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2022 has been difficult for investors, with both stocks and bonds down sharply. For equities in particular, many regions have fallen into bear market territory, down more than 20 per cent from their peaks.
Not surprisingly, this year’s market declines have dampened investor sentiment. A recent U.S. survey suggests that the only times we’ve seen more pessimistic and fearful investor sentiment were in October 1990 and March 2009.1 Interestingly, both were months where the U.S. stock market bottomed following a meaningful drawdown. The market subsequently recovered in the months and years that followed.
Large drawdowns are extremely uncomfortable and emotional for investors – even if losses are on paper only. Not helping matters is the considerable uncertainty moving forward. Question marks remain around the economy, interest rates and inflation. Given this backdrop, some investors may be wondering if the best option at the moment is to exit markets. Nine months into 2022, markets were down almost 24 per cent. This prompts the question:
Has abandoning equities after large declines been a good strategy for long-term investors in the past?
Historically, the answer has been a resounding no. In contrast, periods of large declines have presented long-term investors with attractive entry points and better long-term returns. To illustrate this, let’s look at 14 other time periods like this year. These represent 15 of the worst nine-month periods for the S&P 500 Index since 1970. What would have happened if you had invested $10,000 in the S&P 500 at the end of each nine-month period? In the table below, you’ll see the results after one year, three years, five years and 10.
Source: Morningstar Direct, RBC GAM. As of September 30, 2022. Returns reflect the S&P 500 Total Return Index in U.S. dollars. This table does not reflect transaction costs, investment management fees or taxes. If such costs and fees were reflected, returns would be lower. An investment cannot be made directly into an index.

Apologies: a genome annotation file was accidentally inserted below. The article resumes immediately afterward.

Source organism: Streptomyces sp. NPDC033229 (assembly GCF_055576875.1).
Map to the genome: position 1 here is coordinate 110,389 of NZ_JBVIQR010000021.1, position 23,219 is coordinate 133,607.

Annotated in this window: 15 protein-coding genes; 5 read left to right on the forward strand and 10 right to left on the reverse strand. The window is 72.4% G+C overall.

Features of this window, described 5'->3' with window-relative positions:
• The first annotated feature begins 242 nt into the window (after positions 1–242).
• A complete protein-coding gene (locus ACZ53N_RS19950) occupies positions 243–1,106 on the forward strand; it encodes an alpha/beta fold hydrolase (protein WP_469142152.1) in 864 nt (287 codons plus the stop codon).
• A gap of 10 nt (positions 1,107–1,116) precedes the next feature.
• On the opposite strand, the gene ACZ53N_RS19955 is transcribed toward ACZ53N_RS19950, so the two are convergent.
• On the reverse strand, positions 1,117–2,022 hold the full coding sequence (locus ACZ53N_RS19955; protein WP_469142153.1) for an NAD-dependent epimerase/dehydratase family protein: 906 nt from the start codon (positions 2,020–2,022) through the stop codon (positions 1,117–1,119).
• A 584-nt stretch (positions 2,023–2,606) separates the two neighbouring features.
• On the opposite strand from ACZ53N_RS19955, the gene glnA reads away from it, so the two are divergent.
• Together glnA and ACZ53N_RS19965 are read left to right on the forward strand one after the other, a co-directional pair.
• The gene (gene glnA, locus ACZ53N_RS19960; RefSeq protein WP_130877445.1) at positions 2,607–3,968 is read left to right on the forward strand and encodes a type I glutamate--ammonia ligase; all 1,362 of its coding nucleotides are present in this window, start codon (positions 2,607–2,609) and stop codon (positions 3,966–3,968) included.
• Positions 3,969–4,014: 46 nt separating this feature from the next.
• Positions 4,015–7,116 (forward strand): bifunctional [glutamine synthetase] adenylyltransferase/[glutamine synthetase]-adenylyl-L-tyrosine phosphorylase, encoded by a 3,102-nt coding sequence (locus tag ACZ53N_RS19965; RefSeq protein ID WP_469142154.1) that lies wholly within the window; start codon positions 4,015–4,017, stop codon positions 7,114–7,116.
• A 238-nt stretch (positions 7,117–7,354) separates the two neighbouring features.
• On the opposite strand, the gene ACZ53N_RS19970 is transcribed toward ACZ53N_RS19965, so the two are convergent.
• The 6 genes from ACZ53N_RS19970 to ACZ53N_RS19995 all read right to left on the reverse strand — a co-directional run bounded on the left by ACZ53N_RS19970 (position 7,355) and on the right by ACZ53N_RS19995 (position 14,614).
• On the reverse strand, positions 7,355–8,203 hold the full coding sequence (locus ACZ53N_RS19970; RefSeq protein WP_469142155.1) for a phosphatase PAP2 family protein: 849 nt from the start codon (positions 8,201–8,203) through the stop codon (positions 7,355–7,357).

1 Based on AAII Sentiment Survey data between July 1987 and September 2022
The first nine months of 2022 rank #14 on the chart of worst nine-month periods for U.S. equities.
We don’t know yet where markets will go from here. But forward returns that have followed the other poor nine-month periods for U.S. equities have been extremely strong. The average value five years out is $22,033 (a cumulative return of 120 per cent). The average value 10 years out is $37,701 (a cumulative return of 277 per cent).
How do the stellar returns in the table above compare to historical averages in the markets? As you can see in the chart below, the largest nine-month declines have historically been followed by above-average returns going forward.
Source: Morningstar Direct, RBC GAM. Data is from January 1970 to September 2022. Returns reflect the S&P 500 Total Return Index in U.S. dollars, comparing the average forward cumulative returns following the worst 9-month declines (from the table on page 1) to the average cumulative returns during all periods between 1970 and 2022. Dollar figures above the bars represent the growth of $10,000 based on these cumulative returns. This graph does not reflect transaction costs, investment management fees or taxes. If such costs and fees were reflected, returns would be lower. An investment cannot be made directly into an index.
Improved long-term return potential
Looking ahead, it’s possible that stocks could fall further in the near term, especially given the heightened uncertainties we face around rising inflation, interest rates, recession risks and more. A long-term view is essential. It’s also worth remembering financial plans are built with tough periods like 2022 in mind. Despite the decline in markets so far this year, investors can find a silver lining in the potential for improved long-term returns moving forward, regardless of how markets may look in the near term.
This article is intended as general information only and is not to be relied upon as constituting legal, financial or other professional advice. A professional advisor should be consulted regarding your specific situation. Information presented is believed to be factual and up-to-date but we do not guarantee its accuracy and it should not be regarded as a complete analysis of the subjects discussed. All expressions of opinion reflect the judgment of the authors as of the date of publication and are subject to change. No endorsement of any third parties or their advice, opinions, information, products or services is expressly given or implied by Royal Bank of Canada or any of its affiliates.